I support the renewal of the MFA not so much because of my constituency interest in textiles, which, alas, is now small, but because I have lived in a textile area all my life. I have seen at first hand the problems caused to ordinary working people by job losses in textiles. Mill towns such as Accrington were devastated. I would not want that to happen to other areas. It was tragic to see such skilled and hard-working people, who worked hard for relatively low wages, whose industrial relations record was second to none and who readily accepted the need to be competitive by agreeing to shift working, time studies, job flexibility and low pay increases—even in some cases reductions—thrown on the scrap heap. It was a bewildering experience for them. There were no £30,000 redundancy payments for them. Even if the MFA is renewed, it is, sadly, too late for the vast majority of textile workers in my constituency. Certainly it is too late for Messrs. Highams Ltd., a name synonymous with Accrington and textiles, which announced six weeks ago that it is closing with the loss of 300 jobs. The loss of such a well-established company is a severe blow to the morale of the area and a tragedy for the employees concerned.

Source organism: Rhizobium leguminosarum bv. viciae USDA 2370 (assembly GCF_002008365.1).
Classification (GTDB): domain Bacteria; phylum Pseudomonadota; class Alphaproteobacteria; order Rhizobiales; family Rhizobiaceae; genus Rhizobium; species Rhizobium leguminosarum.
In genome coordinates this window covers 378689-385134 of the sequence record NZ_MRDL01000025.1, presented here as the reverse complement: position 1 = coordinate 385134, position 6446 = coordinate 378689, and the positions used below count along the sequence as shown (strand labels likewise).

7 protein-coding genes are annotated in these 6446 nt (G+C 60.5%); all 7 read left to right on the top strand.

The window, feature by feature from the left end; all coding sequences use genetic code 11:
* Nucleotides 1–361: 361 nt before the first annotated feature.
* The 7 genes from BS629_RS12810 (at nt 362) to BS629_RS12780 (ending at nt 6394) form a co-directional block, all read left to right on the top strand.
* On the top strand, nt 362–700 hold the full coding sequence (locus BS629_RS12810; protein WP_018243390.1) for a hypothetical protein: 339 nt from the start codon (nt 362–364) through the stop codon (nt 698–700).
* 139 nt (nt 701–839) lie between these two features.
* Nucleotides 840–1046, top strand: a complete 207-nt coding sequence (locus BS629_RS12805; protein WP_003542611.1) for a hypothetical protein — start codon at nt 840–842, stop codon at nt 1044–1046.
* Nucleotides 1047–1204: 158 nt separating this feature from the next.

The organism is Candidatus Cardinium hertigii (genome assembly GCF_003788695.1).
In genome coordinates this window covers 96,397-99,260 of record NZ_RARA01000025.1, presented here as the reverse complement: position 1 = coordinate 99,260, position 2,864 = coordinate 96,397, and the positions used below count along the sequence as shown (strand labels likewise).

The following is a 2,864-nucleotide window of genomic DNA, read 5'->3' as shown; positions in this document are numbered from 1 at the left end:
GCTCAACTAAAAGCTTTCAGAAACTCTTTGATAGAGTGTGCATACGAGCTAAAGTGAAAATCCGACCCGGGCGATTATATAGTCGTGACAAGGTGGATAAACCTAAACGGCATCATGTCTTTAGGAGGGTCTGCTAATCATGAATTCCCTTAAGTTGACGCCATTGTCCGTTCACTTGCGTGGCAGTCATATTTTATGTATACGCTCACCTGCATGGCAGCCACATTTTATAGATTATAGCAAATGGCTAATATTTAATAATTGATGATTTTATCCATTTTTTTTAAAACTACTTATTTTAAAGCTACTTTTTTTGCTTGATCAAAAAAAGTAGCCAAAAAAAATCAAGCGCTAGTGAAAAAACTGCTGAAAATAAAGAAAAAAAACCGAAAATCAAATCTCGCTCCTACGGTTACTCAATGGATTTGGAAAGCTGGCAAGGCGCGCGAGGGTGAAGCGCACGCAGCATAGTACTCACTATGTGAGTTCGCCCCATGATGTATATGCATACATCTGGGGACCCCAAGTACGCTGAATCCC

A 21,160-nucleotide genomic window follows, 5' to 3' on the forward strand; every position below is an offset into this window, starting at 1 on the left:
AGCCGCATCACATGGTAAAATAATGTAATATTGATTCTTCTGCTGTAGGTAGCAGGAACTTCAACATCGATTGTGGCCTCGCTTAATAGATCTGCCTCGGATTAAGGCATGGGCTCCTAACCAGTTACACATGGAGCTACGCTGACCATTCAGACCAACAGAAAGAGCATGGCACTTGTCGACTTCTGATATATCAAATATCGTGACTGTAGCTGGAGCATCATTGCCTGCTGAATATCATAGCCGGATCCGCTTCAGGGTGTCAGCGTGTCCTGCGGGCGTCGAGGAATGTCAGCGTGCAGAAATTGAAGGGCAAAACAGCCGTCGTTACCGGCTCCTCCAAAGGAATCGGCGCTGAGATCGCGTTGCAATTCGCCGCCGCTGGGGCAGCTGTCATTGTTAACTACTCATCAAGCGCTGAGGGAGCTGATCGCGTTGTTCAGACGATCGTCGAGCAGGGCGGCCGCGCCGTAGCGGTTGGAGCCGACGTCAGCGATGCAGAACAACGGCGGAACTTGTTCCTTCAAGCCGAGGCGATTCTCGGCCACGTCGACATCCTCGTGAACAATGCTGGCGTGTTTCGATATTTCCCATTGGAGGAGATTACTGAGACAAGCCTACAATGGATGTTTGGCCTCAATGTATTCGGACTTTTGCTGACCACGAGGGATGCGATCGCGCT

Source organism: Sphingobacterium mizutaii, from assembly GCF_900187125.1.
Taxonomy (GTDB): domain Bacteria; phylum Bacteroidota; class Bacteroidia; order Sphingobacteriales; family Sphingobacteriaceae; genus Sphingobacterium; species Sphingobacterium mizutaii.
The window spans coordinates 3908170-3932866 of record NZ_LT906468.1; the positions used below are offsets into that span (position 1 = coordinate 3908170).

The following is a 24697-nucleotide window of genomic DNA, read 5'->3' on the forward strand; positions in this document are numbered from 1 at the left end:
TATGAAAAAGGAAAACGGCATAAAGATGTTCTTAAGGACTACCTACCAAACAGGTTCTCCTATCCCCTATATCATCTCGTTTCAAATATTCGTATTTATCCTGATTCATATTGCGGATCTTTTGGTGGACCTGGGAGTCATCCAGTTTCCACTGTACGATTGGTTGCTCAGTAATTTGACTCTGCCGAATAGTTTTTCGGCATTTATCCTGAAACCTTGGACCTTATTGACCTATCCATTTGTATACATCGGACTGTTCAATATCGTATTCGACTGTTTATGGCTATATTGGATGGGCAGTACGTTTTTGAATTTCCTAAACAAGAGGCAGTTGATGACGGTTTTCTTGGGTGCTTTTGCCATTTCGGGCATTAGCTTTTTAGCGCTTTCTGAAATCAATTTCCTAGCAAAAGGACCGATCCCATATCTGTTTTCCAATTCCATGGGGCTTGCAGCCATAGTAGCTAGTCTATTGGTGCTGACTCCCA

Such closures add to the severe problems of unemployment and industrial dereliction in my constituency. Fortunately, because of the help of my hon. Friend the Parliamentary Under-Secretary of State for Trade and Industry, who played an important part in ensuring that a development grant application from the only remaining textile firm in my constituency was dealt with swiftly, 120 of the jobs were saved. Speed was essential, and without the Minister's intervention the jobs would have been lost. I wish to place on record my thanks to him. The right hon. and learned Member for Monklands, East (Mr. Smith) said that access to Ministers did not lead to comprehension and action. In this case he was wrong.